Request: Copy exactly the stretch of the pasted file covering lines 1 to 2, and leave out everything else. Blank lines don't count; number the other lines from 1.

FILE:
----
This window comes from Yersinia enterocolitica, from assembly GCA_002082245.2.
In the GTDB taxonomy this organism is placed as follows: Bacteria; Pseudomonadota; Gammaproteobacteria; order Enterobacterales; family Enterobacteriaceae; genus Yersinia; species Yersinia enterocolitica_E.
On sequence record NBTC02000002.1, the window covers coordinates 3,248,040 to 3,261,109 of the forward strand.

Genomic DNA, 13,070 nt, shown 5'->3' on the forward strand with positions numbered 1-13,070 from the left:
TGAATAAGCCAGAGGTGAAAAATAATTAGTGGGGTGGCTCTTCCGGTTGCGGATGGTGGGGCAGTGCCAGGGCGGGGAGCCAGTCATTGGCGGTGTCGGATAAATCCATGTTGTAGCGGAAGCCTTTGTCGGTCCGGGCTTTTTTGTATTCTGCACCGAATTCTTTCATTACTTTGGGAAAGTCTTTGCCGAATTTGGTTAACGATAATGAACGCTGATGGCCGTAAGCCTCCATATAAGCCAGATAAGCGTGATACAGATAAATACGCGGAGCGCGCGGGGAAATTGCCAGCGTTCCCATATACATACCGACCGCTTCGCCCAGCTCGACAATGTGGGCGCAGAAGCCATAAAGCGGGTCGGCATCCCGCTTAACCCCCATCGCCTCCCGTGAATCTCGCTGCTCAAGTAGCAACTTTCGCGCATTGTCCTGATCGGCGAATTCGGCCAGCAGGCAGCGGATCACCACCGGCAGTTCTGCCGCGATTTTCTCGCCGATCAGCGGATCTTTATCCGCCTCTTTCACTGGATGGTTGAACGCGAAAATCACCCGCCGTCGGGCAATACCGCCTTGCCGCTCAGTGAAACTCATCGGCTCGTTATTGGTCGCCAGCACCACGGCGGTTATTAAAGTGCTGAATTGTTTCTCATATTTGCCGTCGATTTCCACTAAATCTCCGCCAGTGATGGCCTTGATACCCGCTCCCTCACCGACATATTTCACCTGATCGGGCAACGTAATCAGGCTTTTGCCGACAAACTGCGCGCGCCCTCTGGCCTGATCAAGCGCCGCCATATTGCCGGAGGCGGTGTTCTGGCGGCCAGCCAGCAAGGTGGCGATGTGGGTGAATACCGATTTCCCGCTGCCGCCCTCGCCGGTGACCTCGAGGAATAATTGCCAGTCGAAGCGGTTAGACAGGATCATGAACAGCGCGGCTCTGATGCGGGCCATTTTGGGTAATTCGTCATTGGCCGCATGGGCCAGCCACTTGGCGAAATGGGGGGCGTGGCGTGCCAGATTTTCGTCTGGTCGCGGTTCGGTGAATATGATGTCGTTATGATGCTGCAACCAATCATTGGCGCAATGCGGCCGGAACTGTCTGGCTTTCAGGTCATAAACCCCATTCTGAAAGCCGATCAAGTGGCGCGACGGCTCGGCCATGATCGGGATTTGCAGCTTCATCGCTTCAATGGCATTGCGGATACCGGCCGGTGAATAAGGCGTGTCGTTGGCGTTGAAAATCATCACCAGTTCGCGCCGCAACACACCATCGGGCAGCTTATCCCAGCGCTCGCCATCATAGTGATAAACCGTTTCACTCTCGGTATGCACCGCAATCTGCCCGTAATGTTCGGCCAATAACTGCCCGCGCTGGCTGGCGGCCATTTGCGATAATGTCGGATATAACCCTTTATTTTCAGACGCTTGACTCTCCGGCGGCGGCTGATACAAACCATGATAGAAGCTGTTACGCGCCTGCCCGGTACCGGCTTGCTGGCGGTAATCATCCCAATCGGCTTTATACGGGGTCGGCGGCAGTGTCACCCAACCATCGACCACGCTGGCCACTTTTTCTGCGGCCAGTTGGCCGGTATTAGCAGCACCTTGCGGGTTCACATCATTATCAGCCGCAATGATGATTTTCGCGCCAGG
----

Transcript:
This window comes from Yersinia enterocolitica, from assembly GCA_002082245.2.
In the GTDB taxonomy this organism is placed as follows: Bacteria; Pseudomonadota; Gammaproteobacteria; order Enterobacterales; family Enterobacteriaceae; genus Yersinia; species Yersinia enterocolitica_E.